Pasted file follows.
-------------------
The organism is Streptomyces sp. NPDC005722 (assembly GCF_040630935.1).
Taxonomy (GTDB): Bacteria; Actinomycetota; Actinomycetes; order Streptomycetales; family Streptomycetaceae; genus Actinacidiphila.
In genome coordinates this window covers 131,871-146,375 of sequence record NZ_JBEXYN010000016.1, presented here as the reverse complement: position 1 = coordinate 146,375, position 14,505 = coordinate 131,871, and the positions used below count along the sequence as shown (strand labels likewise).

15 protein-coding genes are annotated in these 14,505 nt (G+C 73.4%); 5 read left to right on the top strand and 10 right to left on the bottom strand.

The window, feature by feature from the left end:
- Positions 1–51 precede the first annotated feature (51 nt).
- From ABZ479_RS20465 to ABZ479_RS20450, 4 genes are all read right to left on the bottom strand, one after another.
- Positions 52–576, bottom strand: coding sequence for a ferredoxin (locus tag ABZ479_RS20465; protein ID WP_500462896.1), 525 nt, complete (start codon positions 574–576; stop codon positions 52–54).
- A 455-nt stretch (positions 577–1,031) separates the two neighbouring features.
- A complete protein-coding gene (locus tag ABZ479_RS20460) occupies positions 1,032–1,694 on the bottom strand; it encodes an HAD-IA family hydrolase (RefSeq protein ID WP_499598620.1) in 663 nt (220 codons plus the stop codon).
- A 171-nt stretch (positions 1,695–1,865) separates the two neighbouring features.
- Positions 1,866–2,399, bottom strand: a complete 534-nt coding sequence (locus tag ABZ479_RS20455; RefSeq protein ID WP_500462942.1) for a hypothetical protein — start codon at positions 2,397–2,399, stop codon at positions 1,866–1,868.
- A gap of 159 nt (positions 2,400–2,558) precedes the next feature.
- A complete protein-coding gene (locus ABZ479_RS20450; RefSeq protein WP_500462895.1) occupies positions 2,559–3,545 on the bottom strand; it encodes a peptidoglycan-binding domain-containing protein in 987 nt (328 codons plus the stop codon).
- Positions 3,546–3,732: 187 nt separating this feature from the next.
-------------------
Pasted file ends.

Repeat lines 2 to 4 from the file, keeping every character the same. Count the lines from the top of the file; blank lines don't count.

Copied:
Taxonomy (GTDB): Bacteria; Actinomycetota; Actinomycetes; order Streptomycetales; family Streptomycetaceae; genus Actinacidiphila.
In genome coordinates this window covers 131,871-146,375 of sequence record NZ_JBEXYN010000016.1, presented here as the reverse complement: position 1 = coordinate 146,375, position 14,505 = coordinate 131,871, and the positions used below count along the sequence as shown (strand labels likewise).

15 protein-coding genes are annotated in these 14,505 nt (G+C 73.4%); 5 read left to right on the top strand and 10 right to left on the bottom strand.